However, he did concede the attacks could hinder Ukraine’s trade with the outside world. “It may affect the exports of the Ukrainian commodities, which is very critical in these times of the year because we need to take out more than five million tons of grain in order to be ready for the new harvest.”

“Yeah, don’t worry about the important stuff, like getting heavy artillery to the front line, there’s no significant effect on the railways. The only thing it could affect is grain, which is, well, I guess that’s important but, well…"

  • Retired US major general: What it will take for the Ukrainians to win. Nothing, surely? They’ve already basically won and it’s just mopping up the remaining Russian forces at this point? The media has made this pretty clear to me. src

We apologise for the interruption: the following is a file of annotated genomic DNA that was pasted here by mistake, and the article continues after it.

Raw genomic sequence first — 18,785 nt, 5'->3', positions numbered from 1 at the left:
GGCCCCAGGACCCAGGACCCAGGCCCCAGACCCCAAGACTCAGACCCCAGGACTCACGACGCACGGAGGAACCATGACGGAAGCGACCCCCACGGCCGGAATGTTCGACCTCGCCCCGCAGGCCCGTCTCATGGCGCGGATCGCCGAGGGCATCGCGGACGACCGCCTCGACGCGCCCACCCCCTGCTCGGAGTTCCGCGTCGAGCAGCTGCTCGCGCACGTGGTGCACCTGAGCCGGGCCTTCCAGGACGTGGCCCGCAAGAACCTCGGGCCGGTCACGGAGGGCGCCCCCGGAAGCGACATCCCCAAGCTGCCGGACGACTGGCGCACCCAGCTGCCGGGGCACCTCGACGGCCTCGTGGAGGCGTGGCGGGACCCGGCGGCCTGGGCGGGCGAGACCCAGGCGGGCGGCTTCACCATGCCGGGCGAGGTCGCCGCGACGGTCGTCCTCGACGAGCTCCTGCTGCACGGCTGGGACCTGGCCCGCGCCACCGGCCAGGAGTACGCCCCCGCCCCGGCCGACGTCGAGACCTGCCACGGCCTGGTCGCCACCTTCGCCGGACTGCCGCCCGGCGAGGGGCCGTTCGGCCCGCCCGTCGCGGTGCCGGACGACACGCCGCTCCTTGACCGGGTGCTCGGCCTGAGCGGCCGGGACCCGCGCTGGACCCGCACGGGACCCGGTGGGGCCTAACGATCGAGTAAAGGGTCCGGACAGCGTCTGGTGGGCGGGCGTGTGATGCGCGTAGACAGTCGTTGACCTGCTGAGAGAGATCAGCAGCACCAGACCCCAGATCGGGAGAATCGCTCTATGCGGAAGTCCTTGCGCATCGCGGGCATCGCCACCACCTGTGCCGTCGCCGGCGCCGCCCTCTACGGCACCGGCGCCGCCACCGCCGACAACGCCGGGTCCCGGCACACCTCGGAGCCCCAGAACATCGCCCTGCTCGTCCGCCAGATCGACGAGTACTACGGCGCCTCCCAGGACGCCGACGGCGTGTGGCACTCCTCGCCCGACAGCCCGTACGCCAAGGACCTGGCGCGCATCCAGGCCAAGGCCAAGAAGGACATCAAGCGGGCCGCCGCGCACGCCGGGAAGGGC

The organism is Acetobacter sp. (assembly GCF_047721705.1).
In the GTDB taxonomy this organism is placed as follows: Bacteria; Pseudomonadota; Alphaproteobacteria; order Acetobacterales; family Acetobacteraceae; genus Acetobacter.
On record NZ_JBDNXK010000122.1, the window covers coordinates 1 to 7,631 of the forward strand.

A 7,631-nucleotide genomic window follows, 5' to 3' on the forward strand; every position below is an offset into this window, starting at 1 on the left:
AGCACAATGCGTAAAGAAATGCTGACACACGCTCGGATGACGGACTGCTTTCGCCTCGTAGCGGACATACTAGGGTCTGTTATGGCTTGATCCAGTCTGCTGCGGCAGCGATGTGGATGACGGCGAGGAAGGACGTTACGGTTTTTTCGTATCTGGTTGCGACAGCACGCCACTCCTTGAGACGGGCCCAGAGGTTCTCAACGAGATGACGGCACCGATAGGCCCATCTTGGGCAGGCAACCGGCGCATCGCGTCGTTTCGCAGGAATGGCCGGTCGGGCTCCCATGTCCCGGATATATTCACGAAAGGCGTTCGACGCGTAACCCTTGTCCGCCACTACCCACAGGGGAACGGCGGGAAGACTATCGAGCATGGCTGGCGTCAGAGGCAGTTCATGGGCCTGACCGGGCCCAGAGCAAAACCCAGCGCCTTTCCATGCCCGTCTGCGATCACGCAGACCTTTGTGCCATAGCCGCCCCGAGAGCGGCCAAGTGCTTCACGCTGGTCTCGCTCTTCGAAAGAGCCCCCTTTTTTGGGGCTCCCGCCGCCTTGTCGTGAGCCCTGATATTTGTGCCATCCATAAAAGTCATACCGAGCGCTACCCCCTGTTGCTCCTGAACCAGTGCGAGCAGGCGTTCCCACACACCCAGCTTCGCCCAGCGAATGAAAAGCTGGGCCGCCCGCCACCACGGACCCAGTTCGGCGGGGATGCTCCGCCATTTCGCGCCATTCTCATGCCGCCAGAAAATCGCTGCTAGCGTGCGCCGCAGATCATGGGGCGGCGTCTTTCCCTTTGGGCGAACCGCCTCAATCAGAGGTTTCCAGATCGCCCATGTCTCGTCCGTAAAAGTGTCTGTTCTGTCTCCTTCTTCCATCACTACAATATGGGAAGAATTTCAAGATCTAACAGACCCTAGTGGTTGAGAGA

The former commander of the US Special Operations Command in Europe, retired US Army Maj. Gen. Mike Repass, says the international community has to greatly increase its support for Ukraine if the embattled nation is ever going to be able to drive the Russians out.

    He says the Ukrainian supply chain for military equipment is inefficient and that additional military forces are required to drive the Russians out of Ukraine.

    No, you’re wrong, there was literally just an article that told me how great the Ukrainian railways were.